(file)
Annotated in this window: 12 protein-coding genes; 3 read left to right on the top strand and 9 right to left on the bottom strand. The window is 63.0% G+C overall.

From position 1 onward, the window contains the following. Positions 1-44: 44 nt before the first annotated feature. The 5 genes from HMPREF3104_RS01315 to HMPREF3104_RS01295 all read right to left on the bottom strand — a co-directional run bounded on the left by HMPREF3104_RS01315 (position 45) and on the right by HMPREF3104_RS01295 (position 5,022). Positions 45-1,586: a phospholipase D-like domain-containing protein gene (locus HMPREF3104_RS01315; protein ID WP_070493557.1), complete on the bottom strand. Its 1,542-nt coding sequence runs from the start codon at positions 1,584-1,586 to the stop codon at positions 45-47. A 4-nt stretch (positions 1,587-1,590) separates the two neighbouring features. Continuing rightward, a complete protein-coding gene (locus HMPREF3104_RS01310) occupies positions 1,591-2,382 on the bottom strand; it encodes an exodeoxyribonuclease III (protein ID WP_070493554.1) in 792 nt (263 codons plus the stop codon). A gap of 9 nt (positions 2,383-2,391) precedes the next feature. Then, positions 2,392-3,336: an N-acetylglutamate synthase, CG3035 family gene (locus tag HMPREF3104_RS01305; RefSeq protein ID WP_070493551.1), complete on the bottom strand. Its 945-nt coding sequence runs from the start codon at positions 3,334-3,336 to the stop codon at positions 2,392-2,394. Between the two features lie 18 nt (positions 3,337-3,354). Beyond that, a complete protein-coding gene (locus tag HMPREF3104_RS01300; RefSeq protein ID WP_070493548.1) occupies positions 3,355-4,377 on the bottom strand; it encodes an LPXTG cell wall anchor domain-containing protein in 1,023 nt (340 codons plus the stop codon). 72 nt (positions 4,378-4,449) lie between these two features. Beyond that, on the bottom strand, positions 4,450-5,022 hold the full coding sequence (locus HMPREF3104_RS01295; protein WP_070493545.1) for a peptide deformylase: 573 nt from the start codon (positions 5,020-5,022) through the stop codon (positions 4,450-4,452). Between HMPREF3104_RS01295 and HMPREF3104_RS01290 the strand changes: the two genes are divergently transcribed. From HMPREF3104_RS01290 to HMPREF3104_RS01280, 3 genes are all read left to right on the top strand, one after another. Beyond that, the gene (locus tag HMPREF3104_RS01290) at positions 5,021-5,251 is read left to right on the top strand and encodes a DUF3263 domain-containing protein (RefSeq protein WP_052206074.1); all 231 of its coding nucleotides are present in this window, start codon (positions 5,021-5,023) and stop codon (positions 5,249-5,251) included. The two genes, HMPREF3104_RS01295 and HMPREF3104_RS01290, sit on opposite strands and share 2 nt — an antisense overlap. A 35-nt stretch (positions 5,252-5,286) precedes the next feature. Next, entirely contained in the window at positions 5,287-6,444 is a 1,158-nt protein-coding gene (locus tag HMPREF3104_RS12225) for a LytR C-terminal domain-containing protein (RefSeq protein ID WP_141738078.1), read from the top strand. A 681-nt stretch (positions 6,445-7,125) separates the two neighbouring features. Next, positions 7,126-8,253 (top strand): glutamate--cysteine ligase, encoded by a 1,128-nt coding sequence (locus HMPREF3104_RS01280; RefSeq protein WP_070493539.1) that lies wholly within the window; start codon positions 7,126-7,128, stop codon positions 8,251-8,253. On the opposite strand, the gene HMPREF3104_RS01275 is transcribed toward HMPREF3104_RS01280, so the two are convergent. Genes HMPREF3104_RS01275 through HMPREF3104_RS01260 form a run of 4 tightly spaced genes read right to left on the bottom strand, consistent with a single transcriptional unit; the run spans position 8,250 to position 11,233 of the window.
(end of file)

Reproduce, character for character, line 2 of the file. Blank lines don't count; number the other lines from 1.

From position 1 onward, the window contains the following. Positions 1-44: 44 nt before the first annotated feature. The 5 genes from HMPREF3104_RS01315 to HMPREF3104_RS01295 all read right to left on the bottom strand — a co-directional run bounded on the left by HMPREF3104_RS01315 (position 45) and on the right by HMPREF3104_RS01295 (position 5,022). Positions 45-1,586: a phospholipase D-like domain-containing protein gene (locus HMPREF3104_RS01315; protein ID WP_070493557.1), complete on the bottom strand. Its 1,542-nt coding sequence runs from the start codon at positions 1,584-1,586 to the stop codon at positions 45-47. A 4-nt stretch (positions 1,587-1,590) separates the two neighbouring features. Continuing rightward, a complete protein-coding gene (locus HMPREF3104_RS01310) occupies positions 1,591-2,382 on the bottom strand; it encodes an exodeoxyribonuclease III (protein ID WP_070493554.1) in 792 nt (263 codons plus the stop codon). A gap of 9 nt (positions 2,383-2,391) precedes the next feature. Then, positions 2,392-3,336: an N-acetylglutamate synthase, CG3035 family gene (locus tag HMPREF3104_RS01305; RefSeq protein ID WP_070493551.1), complete on the bottom strand. Its 945-nt coding sequence runs from the start codon at positions 3,334-3,336 to the stop codon at positions 2,392-2,394. Between the two features lie 18 nt (positions 3,337-3,354). Beyond that, a complete protein-coding gene (locus tag HMPREF3104_RS01300; RefSeq protein ID WP_070493548.1) occupies positions 3,355-4,377 on the bottom strand; it encodes an LPXTG cell wall anchor domain-containing protein in 1,023 nt (340 codons plus the stop codon). 72 nt (positions 4,378-4,449) lie between these two features. Beyond that, on the bottom strand, positions 4,450-5,022 hold the full coding sequence (locus HMPREF3104_RS01295; protein WP_070493545.1) for a peptide deformylase: 573 nt from the start codon (positions 5,020-5,022) through the stop codon (positions 4,450-4,452). Between HMPREF3104_RS01295 and HMPREF3104_RS01290 the strand changes: the two genes are divergently transcribed. From HMPREF3104_RS01290 to HMPREF3104_RS01280, 3 genes are all read left to right on the top strand, one after another. Beyond that, the gene (locus tag HMPREF3104_RS01290) at positions 5,021-5,251 is read left to right on the top strand and encodes a DUF3263 domain-containing protein (RefSeq protein WP_052206074.1); all 231 of its coding nucleotides are present in this window, start codon (positions 5,021-5,023) and stop codon (positions 5,249-5,251) included. The two genes, HMPREF3104_RS01295 and HMPREF3104_RS01290, sit on opposite strands and share 2 nt — an antisense overlap. A 35-nt stretch (positions 5,252-5,286) precedes the next feature. Next, entirely contained in the window at positions 5,287-6,444 is a 1,158-nt protein-coding gene (locus tag HMPREF3104_RS12225) for a LytR C-terminal domain-containing protein (RefSeq protein ID WP_141738078.1), read from the top strand. A 681-nt stretch (positions 6,445-7,125) separates the two neighbouring features. Next, positions 7,126-8,253 (top strand): glutamate--cysteine ligase, encoded by a 1,128-nt coding sequence (locus HMPREF3104_RS01280; RefSeq protein WP_070493539.1) that lies wholly within the window; start codon positions 7,126-7,128, stop codon positions 8,251-8,253. On the opposite strand, the gene HMPREF3104_RS01275 is transcribed toward HMPREF3104_RS01280, so the two are convergent. Genes HMPREF3104_RS01275 through HMPREF3104_RS01260 form a run of 4 tightly spaced genes read right to left on the bottom strand, consistent with a single transcriptional unit; the run spans position 8,250 to position 11,233 of the window.